One of my most enjoyable moments teaching business etiquette comes when I lead a discussion about the causes of rudeness in the workplace. One of the principal reasons expressed for rudeness today is technology. As with any tool, technology can make workers more productive, but it also can lead to rudeness and a reduction in productivity if people aren’t careful.
Here are four ways technology can hurt rather than help:
You are on 24/7. With the advent of PDAs and cell phones, people began to discover that their bosses or colleagues or clients think of them as available anytime, day or night, weekday or weekend. Phone calls were bad enough, but now the ability to text a person simply compounds the problem of “being available 24/7.”
You are doing more with less. Computers have made workers more productive in countless ways. I can remember my first experiences with desktop publishing software at my advertising agency. Suddenly, we were building brochures, advertisements, and magazines in a WYSIWYG (what you see is what you get) environment without laboriously using the light table to manually construct page layouts. Even so, technology can trip us up. “Spell Check,” is a wonderful tool, but you cannot assume that the technology always gets it right. We had to reprint a client brochure when Spell Check and even our proofreader failed to identify the mistake of referring to a Certified Public Accounting firm as a Certified Pubic Accounting firm. Now factor in “Autocorrect,” and doing more with less because of computers can become a recipe for apology, if not downright disaster.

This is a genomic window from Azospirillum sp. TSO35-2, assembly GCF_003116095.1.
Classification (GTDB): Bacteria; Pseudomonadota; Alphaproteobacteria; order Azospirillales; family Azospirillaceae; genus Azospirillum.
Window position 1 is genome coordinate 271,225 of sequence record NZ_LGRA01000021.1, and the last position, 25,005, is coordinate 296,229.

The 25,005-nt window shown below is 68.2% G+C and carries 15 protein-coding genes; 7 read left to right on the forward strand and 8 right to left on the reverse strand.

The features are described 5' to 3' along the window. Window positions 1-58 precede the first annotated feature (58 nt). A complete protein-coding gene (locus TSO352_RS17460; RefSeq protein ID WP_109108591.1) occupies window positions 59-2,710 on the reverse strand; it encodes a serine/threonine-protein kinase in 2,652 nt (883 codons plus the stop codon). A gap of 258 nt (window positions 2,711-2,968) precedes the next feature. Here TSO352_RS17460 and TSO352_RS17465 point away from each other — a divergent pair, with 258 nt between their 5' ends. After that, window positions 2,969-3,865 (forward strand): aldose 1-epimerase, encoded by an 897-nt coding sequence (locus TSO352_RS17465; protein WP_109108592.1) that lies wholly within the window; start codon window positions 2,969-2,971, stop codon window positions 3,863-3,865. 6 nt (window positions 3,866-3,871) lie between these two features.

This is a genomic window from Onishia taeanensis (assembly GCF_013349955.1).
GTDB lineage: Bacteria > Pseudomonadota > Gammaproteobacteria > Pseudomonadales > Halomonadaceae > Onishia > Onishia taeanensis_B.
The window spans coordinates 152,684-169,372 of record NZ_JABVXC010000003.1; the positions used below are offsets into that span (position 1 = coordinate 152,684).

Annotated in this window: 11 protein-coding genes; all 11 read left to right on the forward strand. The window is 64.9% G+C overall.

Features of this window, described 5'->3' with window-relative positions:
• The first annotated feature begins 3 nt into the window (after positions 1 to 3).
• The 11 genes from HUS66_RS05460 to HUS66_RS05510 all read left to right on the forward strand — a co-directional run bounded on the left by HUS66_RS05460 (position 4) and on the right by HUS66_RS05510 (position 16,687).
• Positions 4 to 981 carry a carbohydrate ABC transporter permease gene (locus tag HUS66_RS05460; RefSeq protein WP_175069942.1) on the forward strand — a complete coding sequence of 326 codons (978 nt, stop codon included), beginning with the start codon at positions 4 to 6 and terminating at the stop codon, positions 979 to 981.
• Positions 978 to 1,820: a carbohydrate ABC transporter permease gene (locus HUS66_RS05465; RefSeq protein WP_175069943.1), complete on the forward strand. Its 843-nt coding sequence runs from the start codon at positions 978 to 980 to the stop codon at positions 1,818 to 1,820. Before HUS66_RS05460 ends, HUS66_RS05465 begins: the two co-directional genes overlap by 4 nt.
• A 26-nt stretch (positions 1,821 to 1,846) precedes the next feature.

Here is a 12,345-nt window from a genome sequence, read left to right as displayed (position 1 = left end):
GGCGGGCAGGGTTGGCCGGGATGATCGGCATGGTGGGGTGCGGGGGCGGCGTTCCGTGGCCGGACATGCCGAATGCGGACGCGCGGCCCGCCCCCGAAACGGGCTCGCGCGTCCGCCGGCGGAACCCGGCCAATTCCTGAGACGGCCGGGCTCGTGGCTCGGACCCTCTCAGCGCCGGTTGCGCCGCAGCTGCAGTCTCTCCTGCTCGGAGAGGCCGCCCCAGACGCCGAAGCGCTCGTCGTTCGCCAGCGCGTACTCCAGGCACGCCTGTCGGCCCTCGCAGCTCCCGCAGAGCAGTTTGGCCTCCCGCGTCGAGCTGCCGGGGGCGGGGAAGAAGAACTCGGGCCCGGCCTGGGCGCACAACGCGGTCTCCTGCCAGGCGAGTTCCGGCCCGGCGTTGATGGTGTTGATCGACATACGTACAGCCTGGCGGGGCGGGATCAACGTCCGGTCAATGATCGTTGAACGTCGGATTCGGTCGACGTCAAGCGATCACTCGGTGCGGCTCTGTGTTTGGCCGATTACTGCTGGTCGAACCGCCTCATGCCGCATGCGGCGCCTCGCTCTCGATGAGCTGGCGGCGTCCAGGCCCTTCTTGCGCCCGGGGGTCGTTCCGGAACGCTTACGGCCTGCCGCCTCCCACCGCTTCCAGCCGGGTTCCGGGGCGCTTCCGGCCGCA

Technology steals focus. Since I was a little boy, I’ve been instructed to answer a phone when it rings. Unfortunately, the smartphones we carry with us at all times can ring right in the middle of a conversation. The polite, appropriate action is to send the call to voicemail. But that doesn’t always happen, leading the other person to think the one answering the phone is rude. Smartphones aren’t the only devices that steal attention inappropriately. You could be visiting with a colleague when the colleague’s computer signals the arrival of an e-mail. Instead of staying focused on you, the colleague turns his attention to the e-mail. Result: rudeness.
- Life creep into work time. Not only can work creep into your personal life, now it is much easier to have your personal life creep into your work time. You can receive personal calls and texts on your smartphone, when in the past, only a bonafide emergency call could interrupt you while at work. The Internet also lets your personal life interfere with work, as in surfing the Web for a gift for a spouse or a child on company time.
Like any advances in technology over the years, today’s computers, tablets, and smartphones all have the ability to help us be more productive, but we have to be aware of the ways in which they can cause us to be rude and guard against letting their use distract us from the work we are there to do.
Peter Post is a director of The Emily Post Institute (www.emilypost.com/seminars), greatgrandson of Emily Post, and co-author of “The Etiquette Advantage in Business.”